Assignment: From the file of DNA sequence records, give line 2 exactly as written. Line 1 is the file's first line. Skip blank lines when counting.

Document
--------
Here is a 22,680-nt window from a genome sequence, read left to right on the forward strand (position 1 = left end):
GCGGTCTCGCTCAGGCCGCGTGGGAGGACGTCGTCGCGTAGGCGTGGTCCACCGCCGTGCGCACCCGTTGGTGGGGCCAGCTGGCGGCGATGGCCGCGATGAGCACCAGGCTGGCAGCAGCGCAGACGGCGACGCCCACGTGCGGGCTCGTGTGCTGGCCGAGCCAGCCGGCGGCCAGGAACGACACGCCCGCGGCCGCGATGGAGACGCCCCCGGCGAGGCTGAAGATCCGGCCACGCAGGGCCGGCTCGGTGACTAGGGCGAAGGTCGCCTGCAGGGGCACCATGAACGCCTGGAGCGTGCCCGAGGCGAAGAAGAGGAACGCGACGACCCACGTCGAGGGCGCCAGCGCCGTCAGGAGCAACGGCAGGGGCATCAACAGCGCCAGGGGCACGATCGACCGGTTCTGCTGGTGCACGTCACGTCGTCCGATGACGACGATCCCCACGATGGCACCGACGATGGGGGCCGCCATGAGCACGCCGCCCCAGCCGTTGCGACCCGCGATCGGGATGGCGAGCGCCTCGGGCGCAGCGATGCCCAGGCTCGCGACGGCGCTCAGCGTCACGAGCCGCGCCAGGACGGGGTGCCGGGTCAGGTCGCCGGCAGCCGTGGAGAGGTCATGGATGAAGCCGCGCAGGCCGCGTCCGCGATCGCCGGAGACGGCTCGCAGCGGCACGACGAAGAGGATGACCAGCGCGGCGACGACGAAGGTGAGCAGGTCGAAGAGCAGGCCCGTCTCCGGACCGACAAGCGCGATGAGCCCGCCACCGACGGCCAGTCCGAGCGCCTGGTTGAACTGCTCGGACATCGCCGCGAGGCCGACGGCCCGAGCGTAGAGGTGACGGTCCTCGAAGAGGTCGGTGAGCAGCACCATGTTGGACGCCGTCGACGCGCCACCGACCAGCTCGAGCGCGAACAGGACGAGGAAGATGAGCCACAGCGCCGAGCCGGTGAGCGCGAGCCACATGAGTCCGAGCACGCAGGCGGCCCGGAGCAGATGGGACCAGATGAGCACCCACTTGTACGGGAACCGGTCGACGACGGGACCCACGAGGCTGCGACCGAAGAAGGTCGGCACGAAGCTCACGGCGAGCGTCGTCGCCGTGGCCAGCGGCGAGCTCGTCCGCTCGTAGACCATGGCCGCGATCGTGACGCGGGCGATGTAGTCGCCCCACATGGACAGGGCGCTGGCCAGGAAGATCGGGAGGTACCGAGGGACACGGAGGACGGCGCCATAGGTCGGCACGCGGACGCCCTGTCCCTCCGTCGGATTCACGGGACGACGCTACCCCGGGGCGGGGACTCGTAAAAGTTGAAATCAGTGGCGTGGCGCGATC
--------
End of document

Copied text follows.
GCGGTCTCGCTCAGGCCGCGTGGGAGGACGTCGTCGCGTAGGCGTGGTCCACCGCCGTGCGCACCCGTTGGTGGGGCCAGCTGGCGGCGATGGCCGCGATGAGCACCAGGCTGGCAGCAGCGCAGACGGCGACGCCCACGTGCGGGCTCGTGTGCTGGCCGAGCCAGCCGGCGGCCAGGAACGACACGCCCGCGGCCGCGATGGAGACGCCCCCGGCGAGGCTGAAGATCCGGCCACGCAGGGCCGGCTCGGTGACTAGGGCGAAGGTCGCCTGCAGGGGCACCATGAACGCCTGGAGCGTGCCCGAGGCGAAGAAGAGGAACGCGACGACCCACGTCGAGGGCGCCAGCGCCGTCAGGAGCAACGGCAGGGGCATCAACAGCGCCAGGGGCACGATCGACCGGTTCTGCTGGTGCACGTCACGTCGTCCGATGACGACGATCCCCACGATGGCACCGACGATGGGGGCCGCCATGAGCACGCCGCCCCAGCCGTTGCGACCCGCGATCGGGATGGCGAGCGCCTCGGGCGCAGCGATGCCCAGGCTCGCGACGGCGCTCAGCGTCACGAGCCGCGCCAGGACGGGGTGCCGGGTCAGGTCGCCGGCAGCCGTGGAGAGGTCATGGATGAAGCCGCGCAGGCCGCGTCCGCGATCGCCGGAGACGGCTCGCAGCGGCACGACGAAGAGGATGACCAGCGCGGCGACGACGAAGGTGAGCAGGTCGAAGAGCAGGCCCGTCTCCGGACCGACAAGCGCGATGAGCCCGCCACCGACGGCCAGTCCGAGCGCCTGGTTGAACTGCTCGGACATCGCCGCGAGGCCGACGGCCCGAGCGTAGAGGTGACGGTCCTCGAAGAGGTCGGTGAGCAGCACCATGTTGGACGCCGTCGACGCGCCACCGACCAGCTCGAGCGCGAACAGGACGAGGAAGATGAGCCACAGCGCCGAGCCGGTGAGCGCGAGCCACATGAGTCCGAGCACGCAGGCGGCCCGGAGCAGATGGGACCAGATGAGCACCCACTTGTACGGGAACCGGTCGACGACGGGACCCACGAGGCTGCGACCGAAGAAGGTCGGCACGAAGCTCACGGCGAGCGTCGTCGCCGTGGCCAGCGGCGAGCTCGTCCGCTCGTAGACCATGGCCGCGATCGTGACGCGGGCGATGTAGTCGCCCCACATGGACAGGGCGCTGGCCAGGAAGATCGGGAGGTACCGAGGGACACGGAGGACGGCGCCATAGGTCGGCACGCGGACGCCCTGTCCCTCCGTCGGATTCACGGGACGACGCTACCCCGGGGCGGGGACTCGTAAAAGTTGAAATCAGTGGCGTGGCGCGATC